import {Action, Hash, Reducer} from "luna";
    // the Stat interface need to extend Hash so that the index keys are available.
    interface TestState extends Hash {
    // Reducer example
    const reducer = <Reducer>function (state:TestState, action:Action<TestState>, callback:(state:TestState)=>void):TestState {
        if (action.type === "INC") {
            state.counter += 1;
            return state
        } else if (action.type === "DEC") {
            state.counter -= 1;
            return state
        } else {
            return state;
    // define the initial state of store
    var state:TestState = {
        counter: 20
    // now create store
    var store = new Store<TestState>(reducer, state);
    // stream states to view
        (state)=> {
            console.log('spec state: ', state)
        error=> console.log('error ', error),
        () => {
    // dispatch actions using the dispatcher$ BehaviorSubject
    var action = {
        type: "INC"

    Luna's different signature for asynchronous actions

    Here is the syntax with redux-thunk:

    // But what do you do when you need to start an asynchronous action,
    // such as an API call, or a router transition?
    // Meet thunks.
    // A thunk is a function that returns a function.
    // This is a thunk.
    function makeASandwichWithSecretSauce(forPerson) {
      // Invert control!
      // Return a function that accepts `dispatch` so we can dispatch later.
      // Thunk middleware knows how to turn thunk async actions into actions.
      return function (dispatch) {
        return fetchSecretSauce().then(
          sauce => dispatch(makeASandwich(forPerson, sauce)),
          error => dispatch(apologize('The Sandwich Shop', forPerson, error))
    // Thunk middleware lets me dispatch thunk async actions
    // as if they were actions!

    The signature for the returned thunk has dispatch and getValue. I find this signature kind of arbitrary. Here with Luna, you can do:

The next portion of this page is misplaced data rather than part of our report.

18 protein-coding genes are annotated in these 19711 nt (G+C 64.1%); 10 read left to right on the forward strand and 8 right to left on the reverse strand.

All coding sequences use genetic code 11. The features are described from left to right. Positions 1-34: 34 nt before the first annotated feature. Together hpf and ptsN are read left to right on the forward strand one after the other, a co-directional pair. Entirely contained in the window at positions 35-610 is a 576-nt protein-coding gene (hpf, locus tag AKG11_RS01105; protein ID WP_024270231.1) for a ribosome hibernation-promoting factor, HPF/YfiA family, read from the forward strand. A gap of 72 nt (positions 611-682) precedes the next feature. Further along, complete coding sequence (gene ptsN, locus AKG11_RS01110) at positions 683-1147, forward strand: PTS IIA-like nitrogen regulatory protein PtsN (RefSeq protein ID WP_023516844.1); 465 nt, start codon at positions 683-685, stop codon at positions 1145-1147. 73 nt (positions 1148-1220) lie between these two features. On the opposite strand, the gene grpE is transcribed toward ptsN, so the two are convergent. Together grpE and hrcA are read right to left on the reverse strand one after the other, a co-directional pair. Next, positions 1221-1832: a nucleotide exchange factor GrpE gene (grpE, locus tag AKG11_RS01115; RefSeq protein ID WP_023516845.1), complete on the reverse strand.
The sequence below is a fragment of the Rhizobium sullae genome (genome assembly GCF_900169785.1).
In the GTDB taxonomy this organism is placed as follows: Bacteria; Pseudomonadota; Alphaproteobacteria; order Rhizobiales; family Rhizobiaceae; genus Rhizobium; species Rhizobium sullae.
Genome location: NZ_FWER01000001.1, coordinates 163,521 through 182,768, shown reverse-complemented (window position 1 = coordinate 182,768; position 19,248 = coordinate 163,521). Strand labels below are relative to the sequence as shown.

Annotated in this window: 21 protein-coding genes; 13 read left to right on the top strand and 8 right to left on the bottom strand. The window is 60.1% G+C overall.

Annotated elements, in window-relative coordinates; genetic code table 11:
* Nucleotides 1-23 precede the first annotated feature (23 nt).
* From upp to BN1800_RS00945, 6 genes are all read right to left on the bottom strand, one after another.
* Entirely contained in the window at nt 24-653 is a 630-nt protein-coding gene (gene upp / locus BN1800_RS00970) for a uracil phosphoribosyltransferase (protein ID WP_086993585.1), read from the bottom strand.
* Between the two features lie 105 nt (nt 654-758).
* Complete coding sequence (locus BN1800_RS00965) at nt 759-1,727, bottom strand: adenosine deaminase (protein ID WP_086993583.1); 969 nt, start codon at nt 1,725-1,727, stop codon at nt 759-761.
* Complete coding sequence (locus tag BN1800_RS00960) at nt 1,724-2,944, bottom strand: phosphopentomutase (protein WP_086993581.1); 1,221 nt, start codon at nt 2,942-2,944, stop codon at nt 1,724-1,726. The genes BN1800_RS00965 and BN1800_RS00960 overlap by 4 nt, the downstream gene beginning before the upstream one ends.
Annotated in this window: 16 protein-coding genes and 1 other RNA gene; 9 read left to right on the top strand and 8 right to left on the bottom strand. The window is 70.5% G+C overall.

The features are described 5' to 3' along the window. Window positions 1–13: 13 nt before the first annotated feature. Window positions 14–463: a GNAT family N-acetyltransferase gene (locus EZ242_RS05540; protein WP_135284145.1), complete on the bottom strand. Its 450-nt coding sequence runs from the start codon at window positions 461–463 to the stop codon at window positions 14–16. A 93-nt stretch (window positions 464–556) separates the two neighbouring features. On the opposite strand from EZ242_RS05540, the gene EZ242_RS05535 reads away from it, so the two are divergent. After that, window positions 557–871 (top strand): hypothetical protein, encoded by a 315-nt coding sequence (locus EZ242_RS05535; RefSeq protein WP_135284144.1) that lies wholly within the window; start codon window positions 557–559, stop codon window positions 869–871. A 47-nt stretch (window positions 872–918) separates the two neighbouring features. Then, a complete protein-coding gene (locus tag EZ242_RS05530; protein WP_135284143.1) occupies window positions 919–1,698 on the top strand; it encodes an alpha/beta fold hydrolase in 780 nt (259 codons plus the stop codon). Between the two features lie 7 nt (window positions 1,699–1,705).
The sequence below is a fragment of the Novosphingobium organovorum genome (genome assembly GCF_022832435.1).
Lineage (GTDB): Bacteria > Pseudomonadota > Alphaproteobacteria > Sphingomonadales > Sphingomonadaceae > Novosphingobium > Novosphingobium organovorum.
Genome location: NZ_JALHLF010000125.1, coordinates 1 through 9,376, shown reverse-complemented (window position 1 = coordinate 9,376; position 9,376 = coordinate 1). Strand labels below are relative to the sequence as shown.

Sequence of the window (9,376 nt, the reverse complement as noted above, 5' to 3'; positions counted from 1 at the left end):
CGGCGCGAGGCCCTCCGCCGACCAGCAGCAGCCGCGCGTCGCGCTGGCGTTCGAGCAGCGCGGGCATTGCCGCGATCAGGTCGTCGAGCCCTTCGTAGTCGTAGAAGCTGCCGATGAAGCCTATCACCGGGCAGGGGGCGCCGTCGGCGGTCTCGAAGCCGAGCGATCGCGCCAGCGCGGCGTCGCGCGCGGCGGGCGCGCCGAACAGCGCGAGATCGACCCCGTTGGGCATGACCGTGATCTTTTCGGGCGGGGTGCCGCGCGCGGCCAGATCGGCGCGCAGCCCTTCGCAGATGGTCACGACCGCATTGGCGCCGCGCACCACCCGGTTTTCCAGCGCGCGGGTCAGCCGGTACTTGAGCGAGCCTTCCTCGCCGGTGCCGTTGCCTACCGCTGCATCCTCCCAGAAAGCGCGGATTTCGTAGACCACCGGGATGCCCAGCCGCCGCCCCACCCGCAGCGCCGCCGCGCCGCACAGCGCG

// But what do you do when you need to start an asynchronous action,
    // such as an API call, or a router transition?
    // Meet thunks.
    // A thunk is a function that returns a function.
    // This is a thunk.
    function makeASandwichWithSecretSauce(forPerson) {
      // Invert control!
      // Return a function that accepts `dispatch` so we can dispatch later.
      // Thunk middleware knows how to turn thunk async actions into actions.
      return function () {
        var _store = this;
        return fetchSecretSauce().then(
          sauce => _store.dispatch(makeASandwich(forPerson, sauce)),
          error => _store.dispatch(apologize('The Sandwich Shop', forPerson, error))
    // Thunk middleware lets me dispatch thunk async actions
    // as if they were actions!

    Plans next

    Personally I think documentation is the most important part of a library, and for making everyone's life easier. Bad documentation wastes people's time.

    If you would like to help, besides code you can create even larger impact by writing up examples. Redux (and luna) is a simple idea. Let's make it easier for people to understand the concept and start doing things that they set-out to do asap.

    Todo List

    • use immutable in the test instead. Current form is too sloppy!
    • more testing cases with complicated stores
    • better store life-cycle support


    This library is influenced by @jas-chen's work on redux-core, and received help from @fxck and @robwormald.

    Luna is part of my effort on re-writting escherpad, a beautiful real-time collaborative notebook supporting real-time LaTeX, collaborative Jupyter notebook, and a WYSIWYG rich-text editor.

    About Ge

    I'm a graduate student studying quantum information and quantum computer at University of Chicago. When I'm not tolling away in a cleanroom or working on experiments, I write (java|type)script to relax. You can find my publications here: google scholar